Search the Health Library
Get the facts on diseases, conditions, tests and procedures.
I Want To...
Find a Doctor
Find a doctor at The Johns Hopkins Hospital, Johns Hopkins Bayview Medical Center or Johns Hopkins Community Physicians.
I Want To...
Find Research Faculty
Enter the last name, specialty or keyword for your search below.
Johns Hopkins Scientists Discover Brain's Guardian Protein - 07/22/2010
Johns Hopkins Scientists Discover Brain's Guardian Protein
Hopkins scientists who have spent years killing off brain cells to figure out why and how they die now say their investigations have also shed light on how the brain defends itself.
Using mouse brain cells in a lab dish as well as whole animals, the researchers discovered that a protein, nuclear factor I-A (Nfia), is a central cog in a complex survival mechanism that preconditions brain cells to endure subsequent injury. Nfia is a so-called transcription factor that controls genes and other proteins.
Their finding appears in the June online edition of the Journal of Clinical Investigation.
In their experiments, the Johns Hopkins team exploited the fact that when mouse brain tissue is subjected to a stressful but not lethal insult — the equivalent of stroke in a dish — a defense response occurs that protects cells challenged by a more severe insult. The scientists dissected this so-called preconditioning pathway and the proteins that make it happen to identify the most critical molecular players, of which Nfia is one, they said.
“Identifying these molecules might someday lead to drugs that trigger this brain survival mechanism when people have a stroke or Parkinson’s disease,” said Valina Dawson, professor of neurology and neuroscience in the Johns Hopkins Institute of Cell Engineering.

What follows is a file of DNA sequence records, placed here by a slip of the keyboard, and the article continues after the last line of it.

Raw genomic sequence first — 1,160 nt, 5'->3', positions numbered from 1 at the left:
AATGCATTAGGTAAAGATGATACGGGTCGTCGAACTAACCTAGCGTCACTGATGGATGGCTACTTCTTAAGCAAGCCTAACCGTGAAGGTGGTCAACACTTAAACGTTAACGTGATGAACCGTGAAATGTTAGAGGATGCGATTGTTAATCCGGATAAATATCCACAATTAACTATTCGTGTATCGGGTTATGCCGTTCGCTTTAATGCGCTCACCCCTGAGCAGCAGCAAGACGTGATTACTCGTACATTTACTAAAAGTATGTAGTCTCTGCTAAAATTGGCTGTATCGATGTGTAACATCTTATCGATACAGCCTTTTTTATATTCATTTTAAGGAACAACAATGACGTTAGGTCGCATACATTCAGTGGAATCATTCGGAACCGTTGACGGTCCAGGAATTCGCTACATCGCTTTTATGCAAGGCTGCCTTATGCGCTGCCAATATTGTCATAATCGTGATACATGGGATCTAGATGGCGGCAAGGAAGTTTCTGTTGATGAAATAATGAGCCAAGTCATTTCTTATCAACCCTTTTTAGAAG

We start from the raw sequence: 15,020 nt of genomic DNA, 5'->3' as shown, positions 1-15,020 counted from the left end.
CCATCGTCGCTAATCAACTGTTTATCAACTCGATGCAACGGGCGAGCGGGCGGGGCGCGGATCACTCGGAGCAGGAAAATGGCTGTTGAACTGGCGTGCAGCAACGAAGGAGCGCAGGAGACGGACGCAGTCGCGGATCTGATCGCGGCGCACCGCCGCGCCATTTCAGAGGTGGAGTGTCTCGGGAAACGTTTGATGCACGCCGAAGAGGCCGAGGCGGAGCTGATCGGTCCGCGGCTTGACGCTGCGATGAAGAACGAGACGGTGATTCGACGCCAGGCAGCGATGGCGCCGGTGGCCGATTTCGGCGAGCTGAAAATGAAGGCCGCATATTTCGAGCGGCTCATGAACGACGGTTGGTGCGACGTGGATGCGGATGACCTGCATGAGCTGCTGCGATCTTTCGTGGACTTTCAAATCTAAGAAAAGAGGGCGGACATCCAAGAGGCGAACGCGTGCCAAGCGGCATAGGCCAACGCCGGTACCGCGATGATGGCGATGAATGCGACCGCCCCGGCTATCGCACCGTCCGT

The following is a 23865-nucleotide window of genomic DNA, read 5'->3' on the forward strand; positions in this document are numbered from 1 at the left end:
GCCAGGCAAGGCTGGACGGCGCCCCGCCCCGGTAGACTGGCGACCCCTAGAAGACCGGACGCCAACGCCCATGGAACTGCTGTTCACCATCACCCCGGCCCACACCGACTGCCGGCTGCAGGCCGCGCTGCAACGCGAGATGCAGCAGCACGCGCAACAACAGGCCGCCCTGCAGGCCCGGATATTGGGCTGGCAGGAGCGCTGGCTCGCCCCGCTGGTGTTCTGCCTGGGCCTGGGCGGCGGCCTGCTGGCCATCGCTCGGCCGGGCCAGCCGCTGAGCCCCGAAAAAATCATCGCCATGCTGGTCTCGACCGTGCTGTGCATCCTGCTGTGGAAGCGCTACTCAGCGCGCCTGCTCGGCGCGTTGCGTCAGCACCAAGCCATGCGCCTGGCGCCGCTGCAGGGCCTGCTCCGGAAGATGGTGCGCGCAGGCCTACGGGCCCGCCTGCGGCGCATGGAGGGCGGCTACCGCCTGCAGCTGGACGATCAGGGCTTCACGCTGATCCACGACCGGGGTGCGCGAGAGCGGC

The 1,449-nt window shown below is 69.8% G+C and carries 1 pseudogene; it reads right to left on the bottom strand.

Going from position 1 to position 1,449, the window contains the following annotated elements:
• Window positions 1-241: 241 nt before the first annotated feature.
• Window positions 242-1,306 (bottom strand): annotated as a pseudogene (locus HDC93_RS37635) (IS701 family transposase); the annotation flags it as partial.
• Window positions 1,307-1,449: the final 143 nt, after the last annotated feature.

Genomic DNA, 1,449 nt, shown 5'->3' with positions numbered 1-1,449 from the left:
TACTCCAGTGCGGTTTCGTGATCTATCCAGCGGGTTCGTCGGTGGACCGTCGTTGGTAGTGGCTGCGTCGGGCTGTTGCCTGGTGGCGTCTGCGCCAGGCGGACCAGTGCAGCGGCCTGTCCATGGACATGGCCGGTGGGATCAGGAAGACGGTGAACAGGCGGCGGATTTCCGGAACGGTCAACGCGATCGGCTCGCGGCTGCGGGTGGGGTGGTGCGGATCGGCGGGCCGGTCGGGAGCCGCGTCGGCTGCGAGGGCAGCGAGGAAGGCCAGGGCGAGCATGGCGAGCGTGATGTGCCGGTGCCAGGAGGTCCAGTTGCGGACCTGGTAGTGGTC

“Our goal in studying these preconditioning molecules is to find something that was protective not just of one kind of brain cell, but of all kinds,” she says.
The technique she and her team used included exposing mouse brain cells to short bursts of a toxic chemical then screening this preconditioned material for genes that turned on as a result of the insult. Eventually, they compiled a list that included Nfia.
Focusing on Nfia, the researchers turned up the volume of this gene’s expression in the cells during exposure to the toxic chemical that induced preconditioning, and next turned it down, noting that cells deficient in Nfia didn’t survive but those with more did much better.
In another series of experiments, this time using whole mice, the team injected a toxic chemical into the brains of a control group of “normal” mice and also into a group that had been genetically engineered to produce less than the normal amount of Nfia protein. The mutant mice lacking Nfia were much more susceptible to brain cell death.
Authors on the paper, in addition to Valina L. Dawson, are Richard M. Gronostajski of the State University of New York at Buffalo; and Sika Zheng, Stephen M. Eacker, Suk Jin Hong, and Ted M. Dawson, all of Johns Hopkins.
This work was supported by the National Institute of Neurological Disorders and Stroke (NINDS), the McKnight Endowment for the Neurosciences and the National Institute of Child Health and Human Development (NICHD).